Today I spoke in the Westminster Hall on the implications for the UK steel industry of the EU Referendum outcome.
I pay tribute to my hon. Friend the Member for Cardiff South and Penarth (Stephen Doughty) for securing today’s debate. I also pay tribute to the fantastic workforce of steelworkers across the country, many of whom are represented here with us today. It is an honour to have those gentlemen here.
The past few weeks have been characterised by uncertainty, particularly since the referendum result: economic uncertainty with the pound falling, investment put on hold and jobs at risk; party-political uncertainty; and governmental uncertainty and paralysis. That uncertainty has been particularly acute for the steel industry.
When Tata announced on Friday that it was putting the sale of Strip Products UK on the back burner as it explored the possibility of forming a joint venture with ThyssenKrupp, the workforce and their families clearly reacted with a degree of scepticism and concern. The announcement compounded existing uncertainties. ThyssenKrupp has long expressed interest in Tata’s Dutch plant, but until last week there was no convincing evidence of any interest in Tata Steel’s UK operations. The central concern around the joint venture proposal, particularly with Britain outside the EU, is that the UK operations, including Port Talbot in my constituency, might not receive the support and investment they require. Clear assurances are required from the Government, Tata and ThyssenKrupp that the mooted joint venture will in no way diminish Port Talbot and the rest of the Strip Products UK division.
The uncertainties of the sale process have been compounded by Brexit and the resulting Whitehall paralysis. What we need now, on the day that a new Prime Minister enters No. 10, is a Government truly committed to the industry and its future. Like the Minister, I was a passionate campaigner for remain, but the British people voted to leave, and we must now deliver on and make the most of the mandate they have given us. To do that, we must urgently clarify the nature of our trading relationship with the EU27. I hope that the incoming Prime Minister will fully engage with the industry and parties on both sides of the House when determining the approach to Brexit negotiations.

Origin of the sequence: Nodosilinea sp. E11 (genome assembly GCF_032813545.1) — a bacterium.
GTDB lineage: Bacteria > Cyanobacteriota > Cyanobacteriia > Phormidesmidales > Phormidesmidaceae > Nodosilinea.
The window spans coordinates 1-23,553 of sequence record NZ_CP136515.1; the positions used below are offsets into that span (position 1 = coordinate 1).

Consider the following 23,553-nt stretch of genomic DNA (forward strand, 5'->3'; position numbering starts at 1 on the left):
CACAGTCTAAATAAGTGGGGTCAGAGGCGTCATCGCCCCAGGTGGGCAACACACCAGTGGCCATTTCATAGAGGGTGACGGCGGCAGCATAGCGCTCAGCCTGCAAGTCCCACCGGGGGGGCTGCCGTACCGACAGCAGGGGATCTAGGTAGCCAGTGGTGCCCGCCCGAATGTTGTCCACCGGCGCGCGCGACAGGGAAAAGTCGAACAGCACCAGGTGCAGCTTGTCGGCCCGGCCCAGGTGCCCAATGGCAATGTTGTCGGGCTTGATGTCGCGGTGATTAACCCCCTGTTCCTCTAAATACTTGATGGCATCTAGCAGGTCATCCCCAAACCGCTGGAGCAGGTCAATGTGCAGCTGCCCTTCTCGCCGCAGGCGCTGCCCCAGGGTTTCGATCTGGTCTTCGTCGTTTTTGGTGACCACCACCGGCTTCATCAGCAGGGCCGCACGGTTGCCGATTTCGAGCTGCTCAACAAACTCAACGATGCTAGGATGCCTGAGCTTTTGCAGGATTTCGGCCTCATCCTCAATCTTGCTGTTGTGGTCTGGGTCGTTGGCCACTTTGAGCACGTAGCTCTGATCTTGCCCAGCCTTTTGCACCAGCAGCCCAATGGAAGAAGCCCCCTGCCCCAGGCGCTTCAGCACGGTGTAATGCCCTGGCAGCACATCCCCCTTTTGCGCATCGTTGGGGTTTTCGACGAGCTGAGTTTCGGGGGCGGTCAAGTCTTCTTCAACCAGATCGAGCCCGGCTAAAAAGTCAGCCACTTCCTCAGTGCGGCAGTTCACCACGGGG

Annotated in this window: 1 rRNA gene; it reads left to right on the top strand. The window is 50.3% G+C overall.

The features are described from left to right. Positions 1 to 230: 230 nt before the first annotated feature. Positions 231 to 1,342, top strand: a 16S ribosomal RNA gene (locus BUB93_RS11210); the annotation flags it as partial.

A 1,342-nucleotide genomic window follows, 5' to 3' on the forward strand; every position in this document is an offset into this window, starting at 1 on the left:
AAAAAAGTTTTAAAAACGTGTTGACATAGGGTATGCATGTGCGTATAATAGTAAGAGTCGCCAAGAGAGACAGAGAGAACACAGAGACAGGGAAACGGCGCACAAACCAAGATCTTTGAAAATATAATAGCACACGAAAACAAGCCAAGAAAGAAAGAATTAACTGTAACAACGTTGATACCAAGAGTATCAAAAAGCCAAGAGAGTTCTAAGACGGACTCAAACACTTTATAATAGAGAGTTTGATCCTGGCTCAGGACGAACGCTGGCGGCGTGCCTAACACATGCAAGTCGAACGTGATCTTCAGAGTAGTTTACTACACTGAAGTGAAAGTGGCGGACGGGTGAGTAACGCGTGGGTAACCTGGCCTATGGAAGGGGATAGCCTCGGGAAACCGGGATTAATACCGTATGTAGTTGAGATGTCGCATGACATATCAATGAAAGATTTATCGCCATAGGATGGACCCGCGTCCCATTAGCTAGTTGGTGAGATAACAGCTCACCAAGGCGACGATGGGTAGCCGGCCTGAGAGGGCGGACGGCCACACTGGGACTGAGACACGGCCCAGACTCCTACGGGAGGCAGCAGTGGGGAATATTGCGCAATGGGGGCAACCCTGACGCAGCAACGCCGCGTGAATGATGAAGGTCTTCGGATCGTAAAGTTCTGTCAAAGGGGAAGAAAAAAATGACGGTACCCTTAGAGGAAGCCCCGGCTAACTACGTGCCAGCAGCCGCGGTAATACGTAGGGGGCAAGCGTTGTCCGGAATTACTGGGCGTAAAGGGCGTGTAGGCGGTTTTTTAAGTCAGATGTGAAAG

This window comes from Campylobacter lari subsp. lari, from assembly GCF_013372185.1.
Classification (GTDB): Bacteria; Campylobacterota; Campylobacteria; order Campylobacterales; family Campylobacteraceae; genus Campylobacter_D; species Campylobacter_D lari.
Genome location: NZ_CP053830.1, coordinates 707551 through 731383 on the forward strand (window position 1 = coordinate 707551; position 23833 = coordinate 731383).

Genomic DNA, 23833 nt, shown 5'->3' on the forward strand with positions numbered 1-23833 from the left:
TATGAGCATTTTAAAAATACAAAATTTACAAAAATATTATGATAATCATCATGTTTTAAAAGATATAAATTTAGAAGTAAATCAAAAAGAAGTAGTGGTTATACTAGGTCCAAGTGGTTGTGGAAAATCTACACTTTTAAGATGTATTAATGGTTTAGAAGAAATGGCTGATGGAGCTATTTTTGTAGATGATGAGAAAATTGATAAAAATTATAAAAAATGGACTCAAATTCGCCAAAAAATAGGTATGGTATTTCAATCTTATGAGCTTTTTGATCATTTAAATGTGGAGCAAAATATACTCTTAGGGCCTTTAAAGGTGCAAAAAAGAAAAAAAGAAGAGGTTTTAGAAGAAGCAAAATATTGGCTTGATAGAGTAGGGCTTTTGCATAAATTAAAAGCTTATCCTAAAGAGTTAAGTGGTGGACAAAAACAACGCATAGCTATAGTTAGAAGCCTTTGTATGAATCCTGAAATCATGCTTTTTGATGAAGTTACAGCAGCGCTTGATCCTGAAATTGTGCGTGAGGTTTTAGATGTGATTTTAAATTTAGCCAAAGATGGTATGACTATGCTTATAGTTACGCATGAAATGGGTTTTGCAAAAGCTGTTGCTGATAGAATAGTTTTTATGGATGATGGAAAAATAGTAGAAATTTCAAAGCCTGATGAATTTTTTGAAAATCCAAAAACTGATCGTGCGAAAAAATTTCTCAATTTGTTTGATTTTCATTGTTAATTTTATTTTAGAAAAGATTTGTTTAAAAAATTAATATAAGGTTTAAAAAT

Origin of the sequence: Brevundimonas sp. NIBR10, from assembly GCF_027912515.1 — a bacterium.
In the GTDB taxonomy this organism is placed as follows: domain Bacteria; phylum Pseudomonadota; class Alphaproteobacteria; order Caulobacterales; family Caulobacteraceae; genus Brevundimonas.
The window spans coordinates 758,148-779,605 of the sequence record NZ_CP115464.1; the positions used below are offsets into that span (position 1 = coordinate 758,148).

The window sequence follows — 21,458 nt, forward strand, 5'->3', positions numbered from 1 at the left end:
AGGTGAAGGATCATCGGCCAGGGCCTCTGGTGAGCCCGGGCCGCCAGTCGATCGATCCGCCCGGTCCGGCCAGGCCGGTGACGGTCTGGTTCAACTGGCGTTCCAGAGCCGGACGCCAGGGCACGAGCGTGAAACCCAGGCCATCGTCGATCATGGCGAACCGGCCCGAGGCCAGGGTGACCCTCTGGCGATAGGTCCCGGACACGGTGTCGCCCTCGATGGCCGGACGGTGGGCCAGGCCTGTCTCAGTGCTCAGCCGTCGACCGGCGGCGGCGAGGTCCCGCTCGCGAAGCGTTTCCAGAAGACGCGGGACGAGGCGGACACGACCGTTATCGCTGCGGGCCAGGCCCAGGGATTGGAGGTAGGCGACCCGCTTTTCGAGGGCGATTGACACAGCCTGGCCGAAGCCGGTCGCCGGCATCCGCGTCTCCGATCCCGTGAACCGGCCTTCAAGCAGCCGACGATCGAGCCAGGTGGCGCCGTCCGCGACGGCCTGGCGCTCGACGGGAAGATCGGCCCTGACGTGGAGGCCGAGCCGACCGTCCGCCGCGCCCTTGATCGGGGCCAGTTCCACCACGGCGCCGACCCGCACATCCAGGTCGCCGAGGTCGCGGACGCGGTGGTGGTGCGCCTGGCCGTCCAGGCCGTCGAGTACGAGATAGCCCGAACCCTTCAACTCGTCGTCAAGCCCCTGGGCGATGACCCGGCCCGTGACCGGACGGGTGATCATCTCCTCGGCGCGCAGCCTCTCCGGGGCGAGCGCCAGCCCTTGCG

The top priority is surely energy costs, which have been cited by leading figures in the industry as the No. 1 challenge facing British steel competitiveness. At present, there is a £17 per megawatt-hour differential between the energy costs for Germany and Britain, and that is after the energy compensation package is taken into account. Energy costs in this country are quite simply astronomical, and the Government should and must act.
At the Steel Council on 8 June, the Secretary of State was receptive to the industry proposals, with the Department for Business, Innovation and Skills and the Department of Energy and Climate Change pledging to come back with “urgency” on energy costs. Well, we are still waiting. Will the Minister do all she can, in whatever time she has left in her post, to expedite the process? What the industry cannot take is more delay and uncertainty. Steel is a foundation industry, critical to the houses in which we live, the offices in which we work, the cars we drive and the bridges we cross. It is the beating heart of economies and communities such as the one that I represent. That is why we need a resilient steel industry that can compete on a level playing field with our global competitors and that serves our entire economy and our communities. The referendum has compounded the existing uncertainties facing our industry, but that means the Government must act decisively and quickly. Brexit is a fact. The will of the British people must be enacted. If the Government act with purpose, we can make sure they work for the steel industry and for our communities.